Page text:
A news brief in the same issue (Genetic Copy Variations and Disease) described how high level mutations called copy number mutations are far more common than originally suspected:

In 2004, however, things changed. Two groups of researchers published the first genome-wide CNV maps, which illustrated that variation in gene quantity is actually quite common: each group found about 12 copy number imbalances per person.

...

Scherer and his colleagues, who included population geneticist Matthew Hurles of the Wellcome Trust Sanger Institute in Cambridge, England, followed up with a higher-resolution CNV study in 2006, which analyzed DNA from 270 individuals and identified an average of 47 copy number variations per person. And in 2007 researchers sequenced the genome of genetic pioneer J. Craig Venter and found 62 copy number variations. Evidently, Hurles says, “it’s not normal to be walking around with the perfect genome.”

So not only are neutral mutations less neutral than we thought, the amount of genetic variation in members of the same species may be systematically underestimated. In other words, there's more new information evolving all the time than we may have previously thought.

--Percy

Edited by Percy, : Add missing close parenthesis.


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Replies to this message:
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LucyTheApe
Inactive Member


Message 78 of 458 (510233)
05-29-2009 7:10 AM
Reply to: Message 1 by Percy
05-01-2009 8:57 AM


Percy writes:

You weren't specific about what portions of my example you took issue with, so help me figure this out. Our organism has three alleles for eye color:

* GGAACG (green eyes)
* GGAACA (blue eyes)
* GGCACG (yellow eyes)

Since there are three messages in the message set for this gene, the amount of information it can communicate is log23 = 1.585 bits. This is just straightforward information theory, I'm just setting the table right now, there shouldn't be anything here to take issue with. I think this is what you prefer to call complex specified information, and I'll attempt to accommodate you.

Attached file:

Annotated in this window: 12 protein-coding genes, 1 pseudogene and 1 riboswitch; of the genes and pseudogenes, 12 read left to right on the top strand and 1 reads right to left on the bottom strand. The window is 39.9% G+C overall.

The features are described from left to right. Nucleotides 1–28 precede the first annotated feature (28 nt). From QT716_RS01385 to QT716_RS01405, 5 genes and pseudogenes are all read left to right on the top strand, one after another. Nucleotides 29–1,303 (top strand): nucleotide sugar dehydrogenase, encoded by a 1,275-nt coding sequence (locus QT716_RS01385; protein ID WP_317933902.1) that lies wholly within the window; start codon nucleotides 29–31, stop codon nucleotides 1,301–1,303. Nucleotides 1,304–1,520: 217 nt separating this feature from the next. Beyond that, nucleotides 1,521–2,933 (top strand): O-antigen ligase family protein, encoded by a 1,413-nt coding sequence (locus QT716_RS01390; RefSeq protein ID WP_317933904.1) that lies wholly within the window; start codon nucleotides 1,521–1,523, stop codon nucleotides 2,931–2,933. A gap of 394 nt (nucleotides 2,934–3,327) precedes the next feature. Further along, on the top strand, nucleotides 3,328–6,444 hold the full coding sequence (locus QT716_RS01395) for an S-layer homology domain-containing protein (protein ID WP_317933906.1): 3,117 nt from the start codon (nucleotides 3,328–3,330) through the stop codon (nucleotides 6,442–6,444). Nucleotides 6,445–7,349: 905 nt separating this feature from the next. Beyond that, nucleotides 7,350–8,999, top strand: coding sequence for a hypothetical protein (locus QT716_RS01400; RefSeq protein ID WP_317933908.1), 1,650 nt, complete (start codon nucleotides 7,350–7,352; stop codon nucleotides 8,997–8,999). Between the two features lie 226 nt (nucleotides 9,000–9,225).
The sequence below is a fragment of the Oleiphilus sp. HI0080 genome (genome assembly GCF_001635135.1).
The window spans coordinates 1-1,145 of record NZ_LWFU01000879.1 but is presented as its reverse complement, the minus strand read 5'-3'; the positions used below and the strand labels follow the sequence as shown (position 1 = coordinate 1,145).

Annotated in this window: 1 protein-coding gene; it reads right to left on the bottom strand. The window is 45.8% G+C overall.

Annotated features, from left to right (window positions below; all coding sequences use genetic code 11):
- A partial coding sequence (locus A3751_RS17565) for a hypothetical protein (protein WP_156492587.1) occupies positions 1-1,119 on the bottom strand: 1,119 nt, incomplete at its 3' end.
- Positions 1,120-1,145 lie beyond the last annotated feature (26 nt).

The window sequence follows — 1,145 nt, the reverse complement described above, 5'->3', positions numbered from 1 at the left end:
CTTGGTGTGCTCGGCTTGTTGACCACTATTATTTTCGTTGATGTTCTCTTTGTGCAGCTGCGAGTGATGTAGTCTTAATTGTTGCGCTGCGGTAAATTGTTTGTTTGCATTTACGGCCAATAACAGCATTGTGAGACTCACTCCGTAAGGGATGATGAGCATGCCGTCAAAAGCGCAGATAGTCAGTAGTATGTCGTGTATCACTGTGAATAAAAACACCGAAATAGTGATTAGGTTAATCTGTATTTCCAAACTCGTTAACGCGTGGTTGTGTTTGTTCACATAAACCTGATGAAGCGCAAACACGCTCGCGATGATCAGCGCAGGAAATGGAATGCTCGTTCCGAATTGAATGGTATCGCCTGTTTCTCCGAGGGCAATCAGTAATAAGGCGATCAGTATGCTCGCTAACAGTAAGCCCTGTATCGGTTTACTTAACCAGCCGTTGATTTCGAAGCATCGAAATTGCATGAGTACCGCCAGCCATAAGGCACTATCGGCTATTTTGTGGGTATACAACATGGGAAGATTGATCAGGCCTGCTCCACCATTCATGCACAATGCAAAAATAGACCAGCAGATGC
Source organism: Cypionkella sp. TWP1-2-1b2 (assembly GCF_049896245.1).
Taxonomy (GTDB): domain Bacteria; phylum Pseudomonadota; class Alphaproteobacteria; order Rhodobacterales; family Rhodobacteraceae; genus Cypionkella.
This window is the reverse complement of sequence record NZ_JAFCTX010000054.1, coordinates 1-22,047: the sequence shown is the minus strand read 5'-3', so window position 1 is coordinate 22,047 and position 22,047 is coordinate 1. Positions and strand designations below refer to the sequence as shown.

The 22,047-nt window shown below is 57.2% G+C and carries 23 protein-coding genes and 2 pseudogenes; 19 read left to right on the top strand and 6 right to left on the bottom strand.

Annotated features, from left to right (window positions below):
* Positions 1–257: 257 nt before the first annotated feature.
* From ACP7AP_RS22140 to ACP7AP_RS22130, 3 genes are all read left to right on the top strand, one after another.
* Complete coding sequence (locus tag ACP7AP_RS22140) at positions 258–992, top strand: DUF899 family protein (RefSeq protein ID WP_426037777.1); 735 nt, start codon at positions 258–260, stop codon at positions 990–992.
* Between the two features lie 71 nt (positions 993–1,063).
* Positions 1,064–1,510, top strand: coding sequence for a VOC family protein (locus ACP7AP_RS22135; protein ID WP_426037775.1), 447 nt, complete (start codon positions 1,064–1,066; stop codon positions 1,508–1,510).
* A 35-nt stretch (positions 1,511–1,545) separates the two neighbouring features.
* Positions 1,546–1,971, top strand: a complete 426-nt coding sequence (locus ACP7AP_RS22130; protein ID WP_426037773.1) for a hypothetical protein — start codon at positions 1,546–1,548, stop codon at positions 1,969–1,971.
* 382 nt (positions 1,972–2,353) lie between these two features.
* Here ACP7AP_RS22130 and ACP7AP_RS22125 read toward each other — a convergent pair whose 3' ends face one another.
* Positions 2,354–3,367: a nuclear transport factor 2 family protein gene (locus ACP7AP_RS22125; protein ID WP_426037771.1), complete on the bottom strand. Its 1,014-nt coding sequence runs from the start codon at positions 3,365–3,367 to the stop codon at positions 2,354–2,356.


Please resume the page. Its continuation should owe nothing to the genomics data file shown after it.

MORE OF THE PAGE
I'll take issue with it Percy.

There are 6 lots of 4 possibilities according to your model. That's 46 different possibilities. You can't add information to that but it's interesting to hear you talk about messages.

Edited by LucyTheApe, : gammar


There no doubt exist natural laws, but once this fine reason of ours was corrupted, it corrupted everything.

blɛz paskal


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Replies to this message:
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NosyNed
Member
Posts: 8863
From: Canada
Joined: 04-04-2003
Member Rating: 5.3


Message 79 of 458 (510240)
05-29-2009 8:31 AM
Reply to: Message 78 by LucyTheApe
05-29-2009 7:10 AM


Why not?
There are 6 lots of 4 possibilities according to your model. That's 46 different possibilities. You can't add information to that but it's interesting to hear you talk about messages.

Why not?


This message is a reply to:
 Message 78 by LucyTheApe, posted 05-29-2009 7:10 AM LucyTheApe has responded

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LucyTheApe
Inactive Member


Message 80 of 458 (510244)
05-29-2009 9:09 AM
Reply to: Message 79 by NosyNed
05-29-2009 8:31 AM


Re: Why not?
NosyNed writes:

Why not?

Because according to Percy's view there are 4096 different kinds of eyes (color). Now add information to this!


There no doubt exist natural laws, but once this fine reason of ours was corrupted, it corrupted everything.

blɛz paskal


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Percy
Member
Posts: 18879
From: New Hampshire
Joined: 12-23-2000
Member Rating: 2.5